The Iraqi War is serving as a great catharsis for multiple conservative frustrations: job loss, drugs, crime, homosexuals, pornography, female promiscuity, abortion, restrictions on prayer in public places, Darwinism, and attacks on religion. Liberals are the cause. Liberals are against America. Anyone against the war is against America and is a liberal. "You are with us or against us."

This is the mindset of delusion, and delusion permits of no facts or analysis. Blind emotion rules. Americans are right and everyone else is wrong. End of the debate.

That, gentle reader, is the full extent of talk radio, Fox News, the Wall Street Journal editorial page, National Review, the Weekly Standard, and, indeed, of the entire concentrated corporate media, where non-controversy in the interest of advertising revenue rules.

Once upon a time there was a liberal media. It developed out of the Great Depression and the New Deal. Liberals believed that the private sector was the source of greed that must be restrained by government acting in the public interest. The liberals' mistake was to identify morality with government. Liberals had great suspicion of private power and insufficient suspicion of the power and inclination of government to do good.

Liberals became Benthamites (after Jeremy Bentham). They believed that as the people controlled government through democracy, there was no reason to fear government power, which should be increased in order to accomplish more good.

The conservative movement that I grew up in did not share the liberals' abiding faith in government. "Power corrupts, and absolute power corrupts absolutely."

Today it is liberals, not conservatives, who endeavor to defend civil liberties from the state. Conservatives have been won around to the old liberal view that as long as government power is in their hands, there is no reason to fear it or to limit it. Thus, the PATRIOT Act, which permits government to suspend a person's civil liberties by calling him a terrorist with or without proof. Thus, preemptive war, which permits the president to invade other countries based on unverified assertions.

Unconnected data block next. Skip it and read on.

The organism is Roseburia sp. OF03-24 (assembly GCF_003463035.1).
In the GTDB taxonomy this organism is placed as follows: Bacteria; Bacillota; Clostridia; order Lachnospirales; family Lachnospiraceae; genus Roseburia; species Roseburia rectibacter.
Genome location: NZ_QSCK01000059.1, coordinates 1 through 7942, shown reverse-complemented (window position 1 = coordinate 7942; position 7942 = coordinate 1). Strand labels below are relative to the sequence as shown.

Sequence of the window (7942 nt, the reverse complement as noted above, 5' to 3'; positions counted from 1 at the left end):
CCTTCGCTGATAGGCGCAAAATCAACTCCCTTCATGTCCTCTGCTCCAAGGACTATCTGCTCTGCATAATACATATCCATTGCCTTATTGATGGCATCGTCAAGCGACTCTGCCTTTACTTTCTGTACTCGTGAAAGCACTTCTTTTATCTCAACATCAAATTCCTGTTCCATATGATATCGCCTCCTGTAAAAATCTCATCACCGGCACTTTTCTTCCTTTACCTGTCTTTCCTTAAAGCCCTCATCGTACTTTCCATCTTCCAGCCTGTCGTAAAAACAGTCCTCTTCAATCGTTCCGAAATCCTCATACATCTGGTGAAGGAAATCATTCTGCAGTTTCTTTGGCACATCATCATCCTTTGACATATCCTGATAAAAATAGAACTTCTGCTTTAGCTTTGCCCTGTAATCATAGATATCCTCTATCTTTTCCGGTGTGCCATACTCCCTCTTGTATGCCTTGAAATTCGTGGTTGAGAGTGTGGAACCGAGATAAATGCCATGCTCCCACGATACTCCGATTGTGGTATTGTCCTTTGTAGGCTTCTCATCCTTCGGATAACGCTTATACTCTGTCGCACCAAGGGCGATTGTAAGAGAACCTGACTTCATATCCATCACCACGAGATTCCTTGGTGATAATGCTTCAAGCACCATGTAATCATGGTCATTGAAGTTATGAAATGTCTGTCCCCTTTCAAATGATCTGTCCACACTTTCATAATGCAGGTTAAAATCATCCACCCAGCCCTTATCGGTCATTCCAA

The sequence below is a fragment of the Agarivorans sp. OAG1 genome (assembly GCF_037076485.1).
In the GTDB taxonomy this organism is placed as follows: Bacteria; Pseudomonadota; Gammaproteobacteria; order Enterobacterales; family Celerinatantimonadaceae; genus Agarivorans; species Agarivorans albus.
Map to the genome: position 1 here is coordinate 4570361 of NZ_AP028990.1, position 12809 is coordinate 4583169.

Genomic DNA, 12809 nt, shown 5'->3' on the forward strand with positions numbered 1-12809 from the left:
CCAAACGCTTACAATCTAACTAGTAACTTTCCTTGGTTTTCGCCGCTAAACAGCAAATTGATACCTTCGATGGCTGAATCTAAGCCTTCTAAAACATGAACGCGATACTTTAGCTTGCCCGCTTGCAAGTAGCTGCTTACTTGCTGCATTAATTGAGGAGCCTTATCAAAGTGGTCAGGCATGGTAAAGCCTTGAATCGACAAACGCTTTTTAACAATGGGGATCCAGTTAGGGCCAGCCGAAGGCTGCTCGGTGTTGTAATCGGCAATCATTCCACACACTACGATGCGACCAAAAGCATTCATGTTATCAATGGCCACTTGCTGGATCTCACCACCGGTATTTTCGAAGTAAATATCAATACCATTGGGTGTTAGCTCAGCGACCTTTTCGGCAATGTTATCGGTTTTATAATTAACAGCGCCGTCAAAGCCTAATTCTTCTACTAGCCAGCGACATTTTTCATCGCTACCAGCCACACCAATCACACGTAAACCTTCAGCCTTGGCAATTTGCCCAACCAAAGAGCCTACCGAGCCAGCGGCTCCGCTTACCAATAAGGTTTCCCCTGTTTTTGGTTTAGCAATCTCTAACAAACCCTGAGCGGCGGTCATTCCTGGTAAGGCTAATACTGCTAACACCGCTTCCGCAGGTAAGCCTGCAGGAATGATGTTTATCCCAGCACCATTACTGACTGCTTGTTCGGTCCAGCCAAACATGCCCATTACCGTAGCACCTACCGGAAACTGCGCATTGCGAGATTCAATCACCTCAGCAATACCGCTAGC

There is nothing conservative about these positions. To label them conservative is to make the same error as labeling the 1930s German Brownshirts conservative.

American liberals called the Brownshirts "conservative," because the Brownshirts were obviously not liberal. They were ignorant, violent, delusional, and they worshipped a man of no known distinction. Brownshirts' delusions were protected by an emotional force field. Adulation of power and force prevented Brownshirts from recognizing the implications for their country of their reckless doctrines.

Like Brownshirts, the new conservatives take personally any criticism of their leader and his policies. To be a critic is to be an enemy. I went overnight from being an object of conservative adulation to one of derision when I wrote that the U.S. invasion of Iraq was a "strategic blunder."